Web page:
Time and time again on this blog we’ve proven that we sometimes don’t know we can do something until we ask for it. That was exactly the case this week when I learned that I can DRIP stocks with my broker. Until now I didn’t think that my account had this feature, but I was glad to find out that it does and I will certainly be putting it to use.
For those of you who don’t know, DRIP stands for dividend reinvestment plan (or program). It is also sometimes abbreviated DRP. When people say you DRIP stocks, they are usually referring to some system you enroll in where instead of receiving your dividend payments by check or cash each quarter you instead automatically buy more shares of that same dividend paying stock. There are a lot of really strong reasons as to why this is a big advantage to you.
As part of my love affair over the last year with investing in dividends, I’m going to continue to introduce posts that focus on one particular aspect of evaluating a particular stock prospect. So this week, we’ll be looking specifically at the dividend yield formula and what it can tell us about the stock or company.
What a wild ride the last 4 months have been! It’s been a while since I’ve done a dividend stock portfolio update, and I thought this would be a great time to report (i.e. celebrate) my earnings.
In this month’s issue of Money Magazine, I came across an article entitled “When the Wilder Ride is Worth It”. The article was addressing how sometimes a company’s stock and dividend payment can be a better prospect for stable income than its bond. To make this comparison, they looked at the return of the bond against the dividend appeal (which was largely based on it’s payout ratio) and any inherit stock risk based on the company itself.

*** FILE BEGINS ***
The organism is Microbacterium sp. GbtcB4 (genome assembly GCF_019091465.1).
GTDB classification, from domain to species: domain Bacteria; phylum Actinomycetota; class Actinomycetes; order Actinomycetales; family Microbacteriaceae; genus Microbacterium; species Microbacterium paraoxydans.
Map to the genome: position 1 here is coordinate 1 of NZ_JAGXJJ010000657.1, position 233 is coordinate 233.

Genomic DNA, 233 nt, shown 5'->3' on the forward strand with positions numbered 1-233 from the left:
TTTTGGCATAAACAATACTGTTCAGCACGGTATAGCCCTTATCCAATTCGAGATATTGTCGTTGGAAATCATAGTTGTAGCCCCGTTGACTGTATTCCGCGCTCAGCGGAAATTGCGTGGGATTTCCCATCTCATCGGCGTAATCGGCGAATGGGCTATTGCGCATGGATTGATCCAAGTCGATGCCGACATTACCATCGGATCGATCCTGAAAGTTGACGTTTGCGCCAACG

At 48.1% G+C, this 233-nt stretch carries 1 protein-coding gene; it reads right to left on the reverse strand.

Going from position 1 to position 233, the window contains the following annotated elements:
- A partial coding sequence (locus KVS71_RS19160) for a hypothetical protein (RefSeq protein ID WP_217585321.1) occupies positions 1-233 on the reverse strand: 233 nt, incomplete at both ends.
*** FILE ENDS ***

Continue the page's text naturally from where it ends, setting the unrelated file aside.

Whenever I find an article like this about semi-guaranteed income, I tend to pay extra special attention to it – and with good reason. Strategies such as taking advantage of dividend payouts will be important to my financial situation because it will be one of the key elements that helps me to achieve a successful early retirement.
I wanted to try something different on My Money Design and throw a question out to my readers to debate. I’m very interested to see what the outcome will be.
The inspiration for this topic comes from a stellar comment that was left on my “How Much Money Would I Make If I Rented Out A House?” post. The commenter, Richard, laid out some great plans for how he was going to build his wealth empire. Essentially, he was going to borrow money to put together a real estate portfolio. This is the classic old mantra of using “other people’s money” to get rich, and it is certainly a path where a lot of people seem to have found great success.
Unfortunately I’m far too much of a weenie to invest in real estate (… yet). I prefer to invest in stocks and mutual funds because these are things I know and understand; a quality I think is very important before you engage in any sort of investment.
But quickly I see there is a big difference between my strategy and his:
One thing you will learn in investing is that nothing is ever absolute and that rules are made to be broken. With that said, I’ve been giving a lot of thought as to what stocks to buy this year and my previous declaration to use the Dogs of the Dow strategy.
As I get closer to actually making a purchase, I’m starting to reconsider my initial plan and may have an alternative solution that would make more sense. Here’s is where my mind is at:
Category: Stocks & Investing
/ Tags: CNN Money
, Dividend Aristocrats
, dividend stocks
, Dividend Yield
, Dogs of the Dow
, Google Finance
, Hewlett Packard
, Joel Greenblatt
, Pitney Bowes
, Return on Assets
, The Big Secret for the Small Investor
, what stocks to buy